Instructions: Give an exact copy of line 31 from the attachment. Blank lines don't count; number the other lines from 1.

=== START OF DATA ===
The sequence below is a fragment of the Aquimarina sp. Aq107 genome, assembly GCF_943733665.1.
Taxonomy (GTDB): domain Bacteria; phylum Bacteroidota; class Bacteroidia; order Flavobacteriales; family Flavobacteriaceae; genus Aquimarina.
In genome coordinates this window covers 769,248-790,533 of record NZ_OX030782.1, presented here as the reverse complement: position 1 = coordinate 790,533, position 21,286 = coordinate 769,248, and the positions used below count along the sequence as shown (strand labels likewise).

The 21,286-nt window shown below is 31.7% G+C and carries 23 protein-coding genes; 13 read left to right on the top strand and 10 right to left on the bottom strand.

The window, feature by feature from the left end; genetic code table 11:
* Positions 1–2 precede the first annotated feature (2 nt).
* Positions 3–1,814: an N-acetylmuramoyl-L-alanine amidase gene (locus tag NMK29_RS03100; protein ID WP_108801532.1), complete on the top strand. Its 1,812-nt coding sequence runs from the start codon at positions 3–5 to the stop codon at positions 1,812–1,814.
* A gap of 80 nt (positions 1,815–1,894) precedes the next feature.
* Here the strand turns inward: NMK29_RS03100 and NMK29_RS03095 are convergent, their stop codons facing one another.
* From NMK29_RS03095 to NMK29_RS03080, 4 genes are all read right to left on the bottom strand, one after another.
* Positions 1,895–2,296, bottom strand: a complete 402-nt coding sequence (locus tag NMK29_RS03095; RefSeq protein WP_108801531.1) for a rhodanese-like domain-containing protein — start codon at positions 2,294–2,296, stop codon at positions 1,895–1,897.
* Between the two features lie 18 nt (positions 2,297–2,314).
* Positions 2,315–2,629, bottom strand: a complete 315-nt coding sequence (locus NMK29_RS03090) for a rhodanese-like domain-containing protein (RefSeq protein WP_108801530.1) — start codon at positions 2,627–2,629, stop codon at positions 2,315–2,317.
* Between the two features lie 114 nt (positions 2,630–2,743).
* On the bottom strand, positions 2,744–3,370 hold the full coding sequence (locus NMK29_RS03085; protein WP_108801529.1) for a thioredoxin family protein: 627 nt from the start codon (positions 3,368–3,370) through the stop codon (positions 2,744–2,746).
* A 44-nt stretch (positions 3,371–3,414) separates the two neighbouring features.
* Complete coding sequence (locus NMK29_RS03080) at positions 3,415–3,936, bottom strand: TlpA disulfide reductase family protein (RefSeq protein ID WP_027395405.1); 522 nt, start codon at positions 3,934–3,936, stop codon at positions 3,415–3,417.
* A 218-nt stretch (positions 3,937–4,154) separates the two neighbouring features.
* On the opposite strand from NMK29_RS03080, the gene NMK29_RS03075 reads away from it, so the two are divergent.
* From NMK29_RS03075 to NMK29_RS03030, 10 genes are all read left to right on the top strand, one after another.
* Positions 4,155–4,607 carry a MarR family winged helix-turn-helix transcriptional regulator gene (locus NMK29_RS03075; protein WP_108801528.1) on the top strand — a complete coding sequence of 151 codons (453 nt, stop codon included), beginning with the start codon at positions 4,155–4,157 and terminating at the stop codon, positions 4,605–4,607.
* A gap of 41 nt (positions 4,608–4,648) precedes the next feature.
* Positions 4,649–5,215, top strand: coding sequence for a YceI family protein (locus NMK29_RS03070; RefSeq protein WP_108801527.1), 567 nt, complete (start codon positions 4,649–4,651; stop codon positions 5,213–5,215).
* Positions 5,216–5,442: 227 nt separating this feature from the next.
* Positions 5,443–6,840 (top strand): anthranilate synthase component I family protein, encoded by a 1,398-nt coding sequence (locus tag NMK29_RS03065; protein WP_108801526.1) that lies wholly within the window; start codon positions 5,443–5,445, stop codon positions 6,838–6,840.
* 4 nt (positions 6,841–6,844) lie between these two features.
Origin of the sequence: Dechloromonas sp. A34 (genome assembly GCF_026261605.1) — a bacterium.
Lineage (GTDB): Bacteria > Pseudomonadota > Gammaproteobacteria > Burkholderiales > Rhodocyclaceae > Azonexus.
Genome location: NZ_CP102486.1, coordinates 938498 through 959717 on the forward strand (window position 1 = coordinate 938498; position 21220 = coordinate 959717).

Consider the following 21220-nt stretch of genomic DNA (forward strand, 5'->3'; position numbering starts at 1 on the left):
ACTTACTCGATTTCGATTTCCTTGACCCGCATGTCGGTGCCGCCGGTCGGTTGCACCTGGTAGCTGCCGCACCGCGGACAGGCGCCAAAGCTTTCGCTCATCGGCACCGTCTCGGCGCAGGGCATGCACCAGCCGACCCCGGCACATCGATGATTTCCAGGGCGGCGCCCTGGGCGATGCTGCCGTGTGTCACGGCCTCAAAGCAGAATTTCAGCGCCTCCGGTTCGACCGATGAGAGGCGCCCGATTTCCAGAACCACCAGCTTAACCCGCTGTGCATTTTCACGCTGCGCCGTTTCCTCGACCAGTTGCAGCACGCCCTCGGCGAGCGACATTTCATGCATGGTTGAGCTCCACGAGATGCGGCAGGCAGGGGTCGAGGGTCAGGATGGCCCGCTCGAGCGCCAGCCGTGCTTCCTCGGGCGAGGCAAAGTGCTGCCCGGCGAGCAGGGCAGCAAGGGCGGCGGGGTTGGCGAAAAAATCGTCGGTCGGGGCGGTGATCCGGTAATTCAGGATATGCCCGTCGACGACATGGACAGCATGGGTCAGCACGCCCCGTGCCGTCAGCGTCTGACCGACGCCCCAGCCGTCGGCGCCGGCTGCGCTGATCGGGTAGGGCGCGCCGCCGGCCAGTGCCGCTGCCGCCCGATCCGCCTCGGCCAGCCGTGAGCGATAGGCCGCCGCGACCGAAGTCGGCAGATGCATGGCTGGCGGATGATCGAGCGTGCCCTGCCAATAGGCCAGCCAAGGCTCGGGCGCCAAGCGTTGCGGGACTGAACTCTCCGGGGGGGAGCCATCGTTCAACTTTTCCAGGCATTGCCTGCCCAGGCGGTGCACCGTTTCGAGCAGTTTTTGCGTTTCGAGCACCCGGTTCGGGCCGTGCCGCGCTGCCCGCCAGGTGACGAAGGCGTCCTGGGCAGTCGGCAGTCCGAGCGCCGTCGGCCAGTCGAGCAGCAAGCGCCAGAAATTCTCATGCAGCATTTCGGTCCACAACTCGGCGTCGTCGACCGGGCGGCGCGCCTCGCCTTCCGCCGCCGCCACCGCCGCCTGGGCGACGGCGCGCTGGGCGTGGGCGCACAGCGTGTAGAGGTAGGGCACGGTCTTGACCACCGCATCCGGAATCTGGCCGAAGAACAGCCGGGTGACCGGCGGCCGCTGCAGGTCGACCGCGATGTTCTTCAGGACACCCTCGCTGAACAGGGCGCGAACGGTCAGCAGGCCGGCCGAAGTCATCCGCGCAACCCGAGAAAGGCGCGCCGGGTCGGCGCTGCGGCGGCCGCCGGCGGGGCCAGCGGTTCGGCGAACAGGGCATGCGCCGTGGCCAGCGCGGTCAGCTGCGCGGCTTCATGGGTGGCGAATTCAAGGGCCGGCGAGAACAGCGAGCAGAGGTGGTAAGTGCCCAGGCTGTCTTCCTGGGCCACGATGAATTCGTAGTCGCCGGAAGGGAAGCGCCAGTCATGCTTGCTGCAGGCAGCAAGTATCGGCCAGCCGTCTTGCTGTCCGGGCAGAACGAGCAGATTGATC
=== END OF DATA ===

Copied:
ACTTACTCGATTTCGATTTCCTTGACCCGCATGTCGGTGCCGCCGGTCGGTTGCACCTGGTAGCTGCCGCACCGCGGACAGGCGCCAAAGCTTTCGCTCATCGGCACCGTCTCGGCGCAGGGCATGCACCAGCCGACCCCGGCACATCGATGATTTCCAGGGCGGCGCCCTGGGCGATGCTGCCGTGTGTCACGGCCTCAAAGCAGAATTTCAGCGCCTCCGGTTCGACCGATGAGAGGCGCCCGATTTCCAGAACCACCAGCTTAACCCGCTGTGCATTTTCACGCTGCGCCGTTTCCTCGACCAGTTGCAGCACGCCCTCGGCGAGCGACATTTCATGCATGGTTGAGCTCCACGAGATGCGGCAGGCAGGGGTCGAGGGTCAGGATGGCCCGCTCGAGCGCCAGCCGTGCTTCCTCGGGCGAGGCAAAGTGCTGCCCGGCGAGCAGGGCAGCAAGGGCGGCGGGGTTGGCGAAAAAATCGTCGGTCGGGGCGGTGATCCGGTAATTCAGGATATGCCCGTCGACGACATGGACAGCATGGGTCAGCACGCCCCGTGCCGTCAGCGTCTGACCGACGCCCCAGCCGTCGGCGCCGGCTGCGCTGATCGGGTAGGGCGCGCCGCCGGCCAGTGCCGCTGCCGCCCGATCCGCCTCGGCCAGCCGTGAGCGATAGGCCGCCGCGACCGAAGTCGGCAGATGCATGGCTGGCGGATGATCGAGCGTGCCCTGCCAATAGGCCAGCCAAGGCTCGGGCGCCAAGCGTTGCGGGACTGAACTCTCCGGGGGGGAGCCATCGTTCAACTTTTCCAGGCATTGCCTGCCCAGGCGGTGCACCGTTTCGAGCAGTTTTTGCGTTTCGAGCACCCGGTTCGGGCCGTGCCGCGCTGCCCGCCAGGTGACGAAGGCGTCCTGGGCAGTCGGCAGTCCGAGCGCCGTCGGCCAGTCGAGCAGCAAGCGCCAGAAATTCTCATGCAGCATTTCGGTCCACAACTCGGCGTCGTCGACCGGGCGGCGCGCCTCGCCTTCCGCCGCCGCCACCGCCGCCTGGGCGACGGCGCGCTGGGCGTGGGCGCACAGCGTGTAGAGGTAGGGCACGGTCTTGACCACCGCATCCGGAATCTGGCCGAAGAACAGCCGGGTGACCGGCGGCCGCTGCAGGTCGACCGCGATGTTCTTCAGGACACCCTCGCTGAACAGGGCGCGAACGGTCAGCAGGCCGGCCGAAGTCATCCGCGCAACCCGAGAAAGGCGCGCCGGGTCGGCGCTGCGGCGGCCGCCGGCGGGGCCAGCGGTTCGGCGAACAGGGCATGCGCCGTGGCCAGCGCGGTCAGCTGCGCGGCTTCATGGGTGGCGAATTCAAGGGCCGGCGAGAACAGCGAGCAGAGGTGGTAAGTGCCCAGGCTGTCTTCCTGGGCCACGATGAATTCGTAGTCGCCGGAAGGGAAGCGCCAGTCATGCTTGCTGCAGGCAGCAAGTATCGGCCAGCCGTCTTGCTGTCCGGGCAGAACGAGCAGATTGATC